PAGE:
Do more forms = better pt. care - page 2
Does anyone think that the more forms we fill out and the more documentation that we do actually improves pt. care? If so how? In my opinion, decreasing the pt. to nurse ratio, and providing good... Read More
Jul 21, '04Occupation: Pediatric neurology p/t Joined: Jun '04; Posts: 239; Likes: 3i agree that charting plays a big role from a legal standpoint. years after an incident takes place it might be the only evidence left. but i dont see a connection between great documentation and forms and great patient care. in most facilities they have peeps doing the paperwork that do not provide patient care, like they are just administrative nurses.Quote from bhollirnmsask the lawyers.
Jul 21, '04Joined: May '04; Posts: 74; Likes: 21I don't believe in unnecessary charting or duplicate charting. I do think sometimes forms help nurses to document important information in a quick way. Our company doesn't require monthly summaries for instance. We do acute charting, MDS charting and incidental charting. Sometimes just getting the opinion of the nurses who actually use the forms helps to modify the form to fit the need instead of creating a new form. For instance, in my facility we want to do a better job of pain control and documentation of a pain assessment. So, we simply added a pain monitor to the MAR that only requires a number from 0-5, instead of a new form. Nurses need to work smarter, not harder. (one of my favorite sayings, don't know who said it originally, a nurse, I'm sure). I have had to review many charts this year for litigation and though we gave good care, great care, in fact, every chart could have better documentation to prove it. So, documentation is always and will always be a challenge.
Jul 22, '04Occupation: Staff RN, medsurg, cardiac, ICU, Specialty: Cardiac, med/surg, ICU, telemetry ; Joined: Jul '04; Posts: 27; Likes: 5How many times have you had a patient complain that they had just given all that information to the ER staff. Sorry, but JACHO wants to know if you have any spiritual needs, can u read and write, how far did you go in school, do you feel safe at home, do u use recreational drugs, like they will admit it. It takes an hour to get a patient admitted. Then maybe, just maybe, your meds will be waiting for you to adm. This is just getting my blood pressure up, time for me to go to bed, grumbling about it doesn't solve anything.
Jul 22, '04Occupation: Pediatric neurology p/t Joined: Jun '04; Posts: 239; Likes: 3validating our feelings about the situation is of some benefit. and maybe knowing that we are not the only ones who feel this way. i agree the questions asked on these forms do not benefit the patient or staff. i love the question about the level of education. like what difference does it make? jacho duplicates the nurse practice act and state and federal guidelines. how many different times and different ways can all these agencies and forms say the same thing??? any suggestions to reform this process??????Quote from ronnahow many times have you had a patient complain that they had just given all that information to the er staff. sorry, but jacho wants to know if you have any spiritual needs, can u read and write, how far did you go in school, do you feel safe at home, do u use recreational drugs, like they will admit it. it takes an hour to get a patient admitted. then maybe, just maybe, your meds will be waiting for you to adm. this is just getting my blood pressure up, time for me to go to bed, grumbling about it doesn't solve anything.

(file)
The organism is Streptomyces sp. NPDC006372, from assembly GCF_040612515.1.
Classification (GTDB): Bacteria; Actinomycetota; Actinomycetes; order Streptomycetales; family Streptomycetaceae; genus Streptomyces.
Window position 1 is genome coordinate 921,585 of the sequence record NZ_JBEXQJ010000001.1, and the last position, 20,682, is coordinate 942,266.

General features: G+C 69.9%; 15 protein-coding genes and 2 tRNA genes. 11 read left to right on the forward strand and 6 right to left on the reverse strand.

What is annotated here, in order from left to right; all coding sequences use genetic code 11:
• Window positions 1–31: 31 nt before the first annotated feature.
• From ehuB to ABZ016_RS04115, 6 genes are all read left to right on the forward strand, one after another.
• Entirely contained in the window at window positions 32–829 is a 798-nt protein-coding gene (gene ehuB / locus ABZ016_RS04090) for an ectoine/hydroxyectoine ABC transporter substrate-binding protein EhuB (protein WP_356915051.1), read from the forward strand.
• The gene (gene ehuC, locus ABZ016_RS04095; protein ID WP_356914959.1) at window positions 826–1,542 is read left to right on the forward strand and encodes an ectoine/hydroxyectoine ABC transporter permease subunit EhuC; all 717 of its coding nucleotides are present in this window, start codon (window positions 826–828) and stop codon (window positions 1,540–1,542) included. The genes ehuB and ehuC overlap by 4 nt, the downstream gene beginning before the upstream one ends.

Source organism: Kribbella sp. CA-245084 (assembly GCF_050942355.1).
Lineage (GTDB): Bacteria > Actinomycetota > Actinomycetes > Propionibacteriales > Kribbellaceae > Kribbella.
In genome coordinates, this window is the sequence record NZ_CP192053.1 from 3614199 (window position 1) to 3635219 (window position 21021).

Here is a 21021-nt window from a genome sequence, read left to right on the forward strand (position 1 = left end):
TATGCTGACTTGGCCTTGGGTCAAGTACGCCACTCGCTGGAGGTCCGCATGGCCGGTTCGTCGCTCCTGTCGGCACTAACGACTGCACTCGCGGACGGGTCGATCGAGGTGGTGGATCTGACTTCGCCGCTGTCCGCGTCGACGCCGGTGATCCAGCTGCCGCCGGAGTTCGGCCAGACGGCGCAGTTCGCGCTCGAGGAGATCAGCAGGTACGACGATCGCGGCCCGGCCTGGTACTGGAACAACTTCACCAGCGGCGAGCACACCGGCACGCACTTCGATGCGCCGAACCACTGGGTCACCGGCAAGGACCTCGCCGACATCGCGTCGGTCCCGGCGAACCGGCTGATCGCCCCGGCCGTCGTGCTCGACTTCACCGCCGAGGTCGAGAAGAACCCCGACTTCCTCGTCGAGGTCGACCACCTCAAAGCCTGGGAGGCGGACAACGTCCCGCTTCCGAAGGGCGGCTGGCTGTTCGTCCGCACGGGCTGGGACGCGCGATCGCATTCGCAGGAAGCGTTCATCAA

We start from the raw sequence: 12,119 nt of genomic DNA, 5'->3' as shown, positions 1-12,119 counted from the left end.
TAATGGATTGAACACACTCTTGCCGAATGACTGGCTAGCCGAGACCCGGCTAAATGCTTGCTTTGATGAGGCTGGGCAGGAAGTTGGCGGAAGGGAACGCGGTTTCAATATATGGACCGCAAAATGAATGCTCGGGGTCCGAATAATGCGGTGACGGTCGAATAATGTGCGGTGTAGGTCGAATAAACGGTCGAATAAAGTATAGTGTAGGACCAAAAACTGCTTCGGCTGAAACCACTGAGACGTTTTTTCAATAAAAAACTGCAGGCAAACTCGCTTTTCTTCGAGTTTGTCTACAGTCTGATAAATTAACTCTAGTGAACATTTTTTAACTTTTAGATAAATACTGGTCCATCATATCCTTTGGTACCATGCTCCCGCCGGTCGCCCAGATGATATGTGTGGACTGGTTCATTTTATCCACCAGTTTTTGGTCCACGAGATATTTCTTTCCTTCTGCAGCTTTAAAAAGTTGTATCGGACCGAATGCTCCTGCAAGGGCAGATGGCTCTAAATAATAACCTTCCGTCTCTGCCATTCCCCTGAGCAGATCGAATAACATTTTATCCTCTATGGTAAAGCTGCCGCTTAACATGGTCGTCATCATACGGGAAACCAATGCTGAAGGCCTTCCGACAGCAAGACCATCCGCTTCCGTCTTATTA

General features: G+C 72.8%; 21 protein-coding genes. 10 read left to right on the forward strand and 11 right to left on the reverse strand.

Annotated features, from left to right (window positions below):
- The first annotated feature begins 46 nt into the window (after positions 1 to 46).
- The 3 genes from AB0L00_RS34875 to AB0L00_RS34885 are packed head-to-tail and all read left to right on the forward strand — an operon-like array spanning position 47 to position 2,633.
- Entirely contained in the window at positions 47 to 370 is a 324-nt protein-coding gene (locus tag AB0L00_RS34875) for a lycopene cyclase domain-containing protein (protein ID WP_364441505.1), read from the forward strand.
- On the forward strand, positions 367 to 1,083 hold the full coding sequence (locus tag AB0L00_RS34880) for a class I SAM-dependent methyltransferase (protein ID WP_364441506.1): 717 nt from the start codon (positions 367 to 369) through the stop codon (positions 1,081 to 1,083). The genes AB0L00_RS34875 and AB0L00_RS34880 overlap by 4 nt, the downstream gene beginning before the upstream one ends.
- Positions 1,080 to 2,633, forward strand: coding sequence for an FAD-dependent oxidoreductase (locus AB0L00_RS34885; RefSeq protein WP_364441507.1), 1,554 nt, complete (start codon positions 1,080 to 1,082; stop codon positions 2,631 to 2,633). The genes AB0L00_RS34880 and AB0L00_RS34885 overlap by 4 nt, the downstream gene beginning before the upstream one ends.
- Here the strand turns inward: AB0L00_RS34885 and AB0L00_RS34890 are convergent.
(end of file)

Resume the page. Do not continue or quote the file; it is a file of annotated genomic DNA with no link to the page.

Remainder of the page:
Jul 28, '04Occupation: Independent Nurse Practitioner Joined: Aug '03; Posts: 191; Likes: 17Quote from DestinystarI do not think that it really improves patient care - unless the paper work is totally relevent to their immediate hands on care, and in the form of a tick sheets or the like. Over the years (I am talking about 20 - 30yrs) more and more paperwork has been added to our work load as RN's but no extra staff has been added, but we still are expected to give total care. I have worked in a few places over the years where there has been a ward clerk that does complete a lot of the routine stuff. Unfortunately most places in aged care I find they do not have such a luxury!Does anyone think that the more forms we fill out and the more documentation that we do actually improves pt. care? ............................................... What do U think?
now getting more and more detailed? Who for? (Hav'nt seen many clients/patients reading them and approving them!) And because of the time taken to write out these plans less time is there to implement them - and there is therefore less time for the other staff to read/refer to them. I am sure that a lot of our present paperwork is great, but who is it for? We all seem nowadays to be drowning in paperwork.
(I retire soon and so look forward to an almost total paper-free life! Even pay the bills electronically.)
Good luck, and please if you all have to knuckle down and write - then make it ledgible - not like some of the 'other' professionals!
Mister Chris. :uhoh21: